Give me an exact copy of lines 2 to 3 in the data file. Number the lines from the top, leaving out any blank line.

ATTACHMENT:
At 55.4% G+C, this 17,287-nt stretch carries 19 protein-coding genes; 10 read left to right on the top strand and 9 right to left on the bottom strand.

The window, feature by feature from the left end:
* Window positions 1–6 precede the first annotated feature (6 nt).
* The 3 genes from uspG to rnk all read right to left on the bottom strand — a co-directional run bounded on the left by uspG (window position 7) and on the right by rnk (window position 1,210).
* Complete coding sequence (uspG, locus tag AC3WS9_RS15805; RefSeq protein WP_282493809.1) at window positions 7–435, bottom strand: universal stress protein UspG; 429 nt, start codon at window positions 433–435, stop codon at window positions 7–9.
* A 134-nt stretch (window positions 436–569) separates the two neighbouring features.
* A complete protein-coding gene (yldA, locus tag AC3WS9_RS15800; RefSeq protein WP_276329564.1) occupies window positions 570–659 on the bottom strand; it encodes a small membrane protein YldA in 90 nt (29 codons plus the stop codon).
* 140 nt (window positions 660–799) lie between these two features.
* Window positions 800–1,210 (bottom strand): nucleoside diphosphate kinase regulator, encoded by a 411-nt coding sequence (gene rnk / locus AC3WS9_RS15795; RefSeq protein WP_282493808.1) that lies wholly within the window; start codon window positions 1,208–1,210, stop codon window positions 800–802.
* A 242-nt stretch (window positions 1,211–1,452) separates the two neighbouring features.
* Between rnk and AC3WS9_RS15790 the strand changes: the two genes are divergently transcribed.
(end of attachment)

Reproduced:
The window, feature by feature from the left end:
* Window positions 1–6 precede the first annotated feature (6 nt).